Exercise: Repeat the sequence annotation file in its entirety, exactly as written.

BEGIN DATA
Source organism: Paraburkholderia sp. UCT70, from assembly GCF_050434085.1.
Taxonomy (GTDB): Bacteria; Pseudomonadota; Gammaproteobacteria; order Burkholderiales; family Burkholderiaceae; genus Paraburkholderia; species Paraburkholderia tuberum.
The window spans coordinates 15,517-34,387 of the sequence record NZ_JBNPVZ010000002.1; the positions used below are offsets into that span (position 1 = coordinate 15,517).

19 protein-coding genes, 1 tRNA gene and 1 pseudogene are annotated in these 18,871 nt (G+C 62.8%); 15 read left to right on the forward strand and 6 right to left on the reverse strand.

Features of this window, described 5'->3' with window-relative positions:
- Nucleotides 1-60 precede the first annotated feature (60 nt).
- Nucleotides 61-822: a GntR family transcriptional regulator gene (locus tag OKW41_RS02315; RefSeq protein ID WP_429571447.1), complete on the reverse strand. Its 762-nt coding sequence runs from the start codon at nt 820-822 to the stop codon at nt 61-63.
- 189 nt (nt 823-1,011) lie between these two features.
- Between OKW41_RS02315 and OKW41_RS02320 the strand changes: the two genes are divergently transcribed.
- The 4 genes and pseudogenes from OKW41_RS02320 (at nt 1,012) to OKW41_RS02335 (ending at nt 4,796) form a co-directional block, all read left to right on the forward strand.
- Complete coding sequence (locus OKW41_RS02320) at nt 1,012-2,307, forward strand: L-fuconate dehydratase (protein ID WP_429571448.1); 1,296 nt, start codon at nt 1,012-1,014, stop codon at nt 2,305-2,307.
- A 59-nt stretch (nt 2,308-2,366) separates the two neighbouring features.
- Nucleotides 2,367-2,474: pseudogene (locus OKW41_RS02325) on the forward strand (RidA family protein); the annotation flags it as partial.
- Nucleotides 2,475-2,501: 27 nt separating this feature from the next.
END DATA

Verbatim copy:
Source organism: Paraburkholderia sp. UCT70, from assembly GCF_050434085.1.
Taxonomy (GTDB): Bacteria; Pseudomonadota; Gammaproteobacteria; order Burkholderiales; family Burkholderiaceae; genus Paraburkholderia; species Paraburkholderia tuberum.
The window spans coordinates 15,517-34,387 of the sequence record NZ_JBNPVZ010000002.1; the positions used below are offsets into that span (position 1 = coordinate 15,517).

19 protein-coding genes, 1 tRNA gene and 1 pseudogene are annotated in these 18,871 nt (G+C 62.8%); 15 read left to right on the forward strand and 6 right to left on the reverse strand.

Features of this window, described 5'->3' with window-relative positions:
- Nucleotides 1-60 precede the first annotated feature (60 nt).
- Nucleotides 61-822: a GntR family transcriptional regulator gene (locus tag OKW41_RS02315; RefSeq protein ID WP_429571447.1), complete on the reverse strand. Its 762-nt coding sequence runs from the start codon at nt 820-822 to the stop codon at nt 61-63.
- 189 nt (nt 823-1,011) lie between these two features.
- Between OKW41_RS02315 and OKW41_RS02320 the strand changes: the two genes are divergently transcribed.
- The 4 genes and pseudogenes from OKW41_RS02320 (at nt 1,012) to OKW41_RS02335 (ending at nt 4,796) form a co-directional block, all read left to right on the forward strand.
- Complete coding sequence (locus OKW41_RS02320) at nt 1,012-2,307, forward strand: L-fuconate dehydratase (protein ID WP_429571448.1); 1,296 nt, start codon at nt 1,012-1,014, stop codon at nt 2,305-2,307.
- A 59-nt stretch (nt 2,308-2,366) separates the two neighbouring features.
- Nucleotides 2,367-2,474: pseudogene (locus OKW41_RS02325) on the forward strand (RidA family protein); the annotation flags it as partial.
- Nucleotides 2,475-2,501: 27 nt separating this feature from the next.